For long a cherished favourite in British gardens
and a native of North Africa and Egypt.
The plant, familiar to all who visit gardens,
is a perennial, treated as an annual.
Of upright growth at first, it tends to a spreading
and decumbent habit, with leafy stems and trusses
of many small yellowish-white flowers of delightful
and pronounced fragrance.
There are a number of garden forms with flowers
of red and yellow; sulphur and golden yellow and
one of orange.
The spikes of these garden varieties are invariably
much larger than those of the type.
Choose a sunny position and well-drained soil,
and sow the seed out-of-doors in April, where
the plants are to bloom.
When a few inches high, the seedlings should be
thinned to four or sex inches apart.
Owing to the fineness of the seeds thin sowing
Mignonette may also be sown in autumn and protected
by cloches if the weather is severe.
The plants will flower earlier than those sown
in the spring.
Propagation is from seed.
The flowering season is from late June to Michaelmas.
Flowers white, reddish brown or yellow, June to
One of the best known of plants grown for scent,
and indispensable in the smallest garden.
It is raised from seed sown in the open ground
in Spring, from the twenty-fifth of March to the
end of May, with slight variations for climate
Mignonette is decidedly capricious in its coming
up; sometimes the most careful and experienced
grower will fail to get a crop, while a plot of
ground which bore Mignonette the year before,
and has been dug over and planted with something
else, will produce some fine self-sown seedlings.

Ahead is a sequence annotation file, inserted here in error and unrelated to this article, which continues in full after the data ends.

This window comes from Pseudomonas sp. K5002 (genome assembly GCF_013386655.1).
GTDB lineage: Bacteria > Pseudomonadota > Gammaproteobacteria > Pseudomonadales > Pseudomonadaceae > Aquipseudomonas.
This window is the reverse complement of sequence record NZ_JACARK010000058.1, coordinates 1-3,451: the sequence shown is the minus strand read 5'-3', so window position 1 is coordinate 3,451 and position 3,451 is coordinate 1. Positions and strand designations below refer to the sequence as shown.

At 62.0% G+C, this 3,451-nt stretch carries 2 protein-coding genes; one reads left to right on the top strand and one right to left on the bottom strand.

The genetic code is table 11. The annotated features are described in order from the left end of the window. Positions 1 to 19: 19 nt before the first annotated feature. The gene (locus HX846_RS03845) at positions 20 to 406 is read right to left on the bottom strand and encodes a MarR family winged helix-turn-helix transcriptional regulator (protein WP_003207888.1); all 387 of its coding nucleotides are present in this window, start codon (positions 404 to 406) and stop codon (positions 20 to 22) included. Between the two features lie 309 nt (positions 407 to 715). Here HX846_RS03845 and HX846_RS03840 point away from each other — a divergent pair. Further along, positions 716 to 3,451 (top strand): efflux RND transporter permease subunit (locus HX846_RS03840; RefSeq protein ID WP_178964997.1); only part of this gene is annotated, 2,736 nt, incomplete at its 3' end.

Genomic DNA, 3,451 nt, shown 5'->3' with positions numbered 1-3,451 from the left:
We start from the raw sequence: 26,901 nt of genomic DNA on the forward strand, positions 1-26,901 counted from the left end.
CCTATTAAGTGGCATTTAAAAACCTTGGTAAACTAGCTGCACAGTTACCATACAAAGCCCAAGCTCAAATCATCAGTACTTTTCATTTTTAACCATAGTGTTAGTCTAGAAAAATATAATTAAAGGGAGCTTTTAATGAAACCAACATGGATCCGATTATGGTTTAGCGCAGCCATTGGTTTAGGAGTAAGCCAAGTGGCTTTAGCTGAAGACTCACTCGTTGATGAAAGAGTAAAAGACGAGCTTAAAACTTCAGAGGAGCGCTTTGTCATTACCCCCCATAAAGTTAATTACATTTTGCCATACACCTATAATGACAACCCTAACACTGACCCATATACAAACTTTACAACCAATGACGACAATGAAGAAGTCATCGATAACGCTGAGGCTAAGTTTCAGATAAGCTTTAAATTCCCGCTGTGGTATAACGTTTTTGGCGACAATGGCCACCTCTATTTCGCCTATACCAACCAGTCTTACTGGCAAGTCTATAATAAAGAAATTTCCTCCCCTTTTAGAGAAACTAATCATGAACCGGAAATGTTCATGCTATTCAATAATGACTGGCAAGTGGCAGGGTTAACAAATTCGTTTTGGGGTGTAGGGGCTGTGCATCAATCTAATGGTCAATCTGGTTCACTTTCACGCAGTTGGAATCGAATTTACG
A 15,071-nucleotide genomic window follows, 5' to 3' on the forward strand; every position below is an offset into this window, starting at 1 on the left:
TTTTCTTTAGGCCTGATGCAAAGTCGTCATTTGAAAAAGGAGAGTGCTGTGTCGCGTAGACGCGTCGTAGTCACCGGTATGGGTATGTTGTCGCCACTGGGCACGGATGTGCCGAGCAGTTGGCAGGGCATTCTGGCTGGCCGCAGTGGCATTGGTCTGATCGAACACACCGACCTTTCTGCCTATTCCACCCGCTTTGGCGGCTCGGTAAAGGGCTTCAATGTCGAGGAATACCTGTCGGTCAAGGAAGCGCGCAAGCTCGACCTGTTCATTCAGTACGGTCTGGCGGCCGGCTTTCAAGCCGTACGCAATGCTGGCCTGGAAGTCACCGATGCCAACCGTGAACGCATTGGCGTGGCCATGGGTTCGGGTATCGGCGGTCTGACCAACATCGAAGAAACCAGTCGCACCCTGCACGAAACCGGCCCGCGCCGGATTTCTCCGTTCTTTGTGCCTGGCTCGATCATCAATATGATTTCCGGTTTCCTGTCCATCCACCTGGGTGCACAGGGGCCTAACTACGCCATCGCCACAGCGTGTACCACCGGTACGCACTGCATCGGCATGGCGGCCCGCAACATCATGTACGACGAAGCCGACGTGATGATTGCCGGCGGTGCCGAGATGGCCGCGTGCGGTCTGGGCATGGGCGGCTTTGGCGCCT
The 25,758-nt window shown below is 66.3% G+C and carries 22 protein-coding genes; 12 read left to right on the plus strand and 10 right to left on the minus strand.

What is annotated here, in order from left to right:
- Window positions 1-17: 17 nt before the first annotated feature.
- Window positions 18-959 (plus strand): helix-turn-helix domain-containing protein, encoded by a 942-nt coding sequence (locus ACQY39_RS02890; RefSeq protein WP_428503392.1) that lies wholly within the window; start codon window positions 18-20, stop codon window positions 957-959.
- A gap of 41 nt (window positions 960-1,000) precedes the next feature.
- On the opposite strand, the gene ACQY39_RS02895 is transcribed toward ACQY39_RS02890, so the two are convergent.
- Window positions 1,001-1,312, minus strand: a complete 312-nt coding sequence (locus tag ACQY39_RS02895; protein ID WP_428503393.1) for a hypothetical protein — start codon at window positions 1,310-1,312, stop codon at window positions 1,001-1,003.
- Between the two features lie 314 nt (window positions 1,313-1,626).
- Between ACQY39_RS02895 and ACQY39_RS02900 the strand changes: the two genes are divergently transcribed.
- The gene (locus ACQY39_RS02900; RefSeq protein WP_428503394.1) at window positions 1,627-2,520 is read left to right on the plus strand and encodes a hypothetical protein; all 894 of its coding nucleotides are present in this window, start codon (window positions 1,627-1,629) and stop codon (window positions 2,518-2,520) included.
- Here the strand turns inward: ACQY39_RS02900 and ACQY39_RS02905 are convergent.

The soil should be made rather firm and smooth,
and should be nicely moist, but not wet, at the
time of sowing; the seed may be scattered rather
thickly over it and covered with a very light
sprinkling of fine compost, just enough to hide
the seed and no more.
If a good plant appears, the bed must be thinned
out early and with rigour.
The plants ought finally to be a foot apart. Small
patches may be sown here and there in mixed borders;
or lines may be used as borderings to beds; or
large plots may be sown in reserve or kitchen
garden borders for cutting and to scent the air.
The true smell of Mignonette, like that of the
Night Stock, can only
be got from large masses of the flowers under
the dew of summer twilight.
Mignonette should be sown where it is to flower.
It is difficult, but not impossible, to transplant
it; the operation should be avoided, if possible,
but if care be taken to keep some soil on the
forky roots and (failing copious rain) water and
shade to be provided, a patchy bed may often be
filled up and some handsome plants produced.
For ordinary garden uses avoid the “Giant”
and “Mammoth” strains of the seed-catalogues,
and choose a good stock of red or yellow of a
humbler class, such as that generally called “Large-flowering”.
Do not expect the massive flower-spikes of the
shops, which are from trained and “pinched”
Good garden soil will grow Mignonette admirably,
but if the ground be heavy or poor, dig well some
time before sowing, and mix in plenty of rotten
and half-rotten feeding material